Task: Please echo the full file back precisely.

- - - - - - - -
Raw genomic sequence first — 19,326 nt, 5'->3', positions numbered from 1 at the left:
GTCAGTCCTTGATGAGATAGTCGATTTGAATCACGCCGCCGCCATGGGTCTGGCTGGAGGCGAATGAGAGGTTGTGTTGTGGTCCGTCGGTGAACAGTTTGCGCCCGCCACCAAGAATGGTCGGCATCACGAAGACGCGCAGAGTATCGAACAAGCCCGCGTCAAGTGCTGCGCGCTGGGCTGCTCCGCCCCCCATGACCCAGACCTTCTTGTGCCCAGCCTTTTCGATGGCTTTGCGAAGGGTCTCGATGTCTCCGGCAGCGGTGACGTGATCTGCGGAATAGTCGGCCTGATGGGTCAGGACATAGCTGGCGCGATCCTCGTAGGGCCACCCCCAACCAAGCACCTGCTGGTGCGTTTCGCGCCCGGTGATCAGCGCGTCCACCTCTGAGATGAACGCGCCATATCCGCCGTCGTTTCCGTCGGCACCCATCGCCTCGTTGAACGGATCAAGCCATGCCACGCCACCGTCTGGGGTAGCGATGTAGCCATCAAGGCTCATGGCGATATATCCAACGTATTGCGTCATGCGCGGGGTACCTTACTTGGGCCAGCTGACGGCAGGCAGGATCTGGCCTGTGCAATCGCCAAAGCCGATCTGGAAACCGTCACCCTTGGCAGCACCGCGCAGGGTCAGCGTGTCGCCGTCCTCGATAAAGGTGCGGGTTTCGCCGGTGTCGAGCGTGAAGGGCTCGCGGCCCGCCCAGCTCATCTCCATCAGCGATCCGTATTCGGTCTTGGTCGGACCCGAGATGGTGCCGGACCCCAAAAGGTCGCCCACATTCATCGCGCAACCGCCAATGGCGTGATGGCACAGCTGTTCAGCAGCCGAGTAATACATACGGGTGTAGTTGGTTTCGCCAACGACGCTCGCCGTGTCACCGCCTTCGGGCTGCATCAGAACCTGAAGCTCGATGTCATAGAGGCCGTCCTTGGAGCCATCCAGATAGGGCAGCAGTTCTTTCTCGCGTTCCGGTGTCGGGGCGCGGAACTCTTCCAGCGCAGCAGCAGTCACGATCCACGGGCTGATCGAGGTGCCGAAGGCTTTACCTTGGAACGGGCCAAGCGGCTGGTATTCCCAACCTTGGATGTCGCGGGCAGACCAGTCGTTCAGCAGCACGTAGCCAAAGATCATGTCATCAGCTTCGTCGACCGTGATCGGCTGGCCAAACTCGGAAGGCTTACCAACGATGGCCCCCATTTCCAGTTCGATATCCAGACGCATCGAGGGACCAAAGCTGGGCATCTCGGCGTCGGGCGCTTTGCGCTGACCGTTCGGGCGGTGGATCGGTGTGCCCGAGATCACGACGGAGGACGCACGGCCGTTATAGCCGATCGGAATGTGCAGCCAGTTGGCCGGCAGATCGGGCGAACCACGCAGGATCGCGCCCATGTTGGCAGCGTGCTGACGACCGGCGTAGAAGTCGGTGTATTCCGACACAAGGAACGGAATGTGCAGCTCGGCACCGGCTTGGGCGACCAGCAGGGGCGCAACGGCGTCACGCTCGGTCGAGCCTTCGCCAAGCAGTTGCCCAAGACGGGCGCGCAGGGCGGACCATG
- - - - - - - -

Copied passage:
Raw genomic sequence first — 19,326 nt, 5'->3', positions numbered from 1 at the left:
GTCAGTCCTTGATGAGATAGTCGATTTGAATCACGCCGCCGCCATGGGTCTGGCTGGAGGCGAATGAGAGGTTGTGTTGTGGTCCGTCGGTGAACAGTTTGCGCCCGCCACCAAGAATGGTCGGCATCACGAAGACGCGCAGAGTATCGAACAAGCCCGCGTCAAGTGCTGCGCGCTGGGCTGCTCCGCCCCCCATGACCCAGACCTTCTTGTGCCCAGCCTTTTCGATGGCTTTGCGAAGGGTCTCGATGTCTCCGGCAGCGGTGACGTGATCTGCGGAATAGTCGGCCTGATGGGTCAGGACATAGCTGGCGCGATCCTCGTAGGGCCACCCCCAACCAAGCACCTGCTGGTGCGTTTCGCGCCCGGTGATCAGCGCGTCCACCTCTGAGATGAACGCGCCATATCCGCCGTCGTTTCCGTCGGCACCCATCGCCTCGTTGAACGGATCAAGCCATGCCACGCCACCGTCTGGGGTAGCGATGTAGCCATCAAGGCTCATGGCGATATATCCAACGTATTGCGTCATGCGCGGGGTACCTTACTTGGGCCAGCTGACGGCAGGCAGGATCTGGCCTGTGCAATCGCCAAAGCCGATCTGGAAACCGTCACCCTTGGCAGCACCGCGCAGGGTCAGCGTGTCGCCGTCCTCGATAAAGGTGCGGGTTTCGCCGGTGTCGAGCGTGAAGGGCTCGCGGCCCGCCCAGCTCATCTCCATCAGCGATCCGTATTCGGTCTTGGTCGGACCCGAGATGGTGCCGGACCCCAAAAGGTCGCCCACATTCATCGCGCAACCGCCAATGGCGTGATGGCACAGCTGTTCAGCAGCCGAGTAATACATACGGGTGTAGTTGGTTTCGCCAACGACGCTCGCCGTGTCACCGCCTTCGGGCTGCATCAGAACCTGAAGCTCGATGTCATAGAGGCCGTCCTTGGAGCCATCCAGATAGGGCAGCAGTTCTTTCTCGCGTTCCGGTGTCGGGGCGCGGAACTCTTCCAGCGCAGCAGCAGTCACGATCCACGGGCTGATCGAGGTGCCGAAGGCTTTACCTTGGAACGGGCCAAGCGGCTGGTATTCCCAACCTTGGATGTCGCGGGCAGACCAGTCGTTCAGCAGCACGTAGCCAAAGATCATGTCATCAGCTTCGTCGACCGTGATCGGCTGGCCAAACTCGGAAGGCTTACCAACGATGGCCCCCATTTCCAGTTCGATATCCAGACGCATCGAGGGACCAAAGCTGGGCATCTCGGCGTCGGGCGCTTTGCGCTGACCGTTCGGGCGGTGGATCGGTGTGCCCGAGATCACGACGGAGGACGCACGGCCGTTATAGCCGATCGGAATGTGCAGCCAGTTGGCCGGCAGATCGGGCGAACCACGCAGGATCGCGCCCATGTTGGCAGCGTGCTGACGACCGGCGTAGAAGTCGGTGTATTCCGACACAAGGAACGGAATGTGCAGCTCGGCACCGGCTTGGGCGACCAGCAGGGGCGCAACGGCGTCACGCTCGGTCGAGCCTTCGCCAAGCAGTTGCCCAAGACGGGCGCGCAGGGCGGACCATG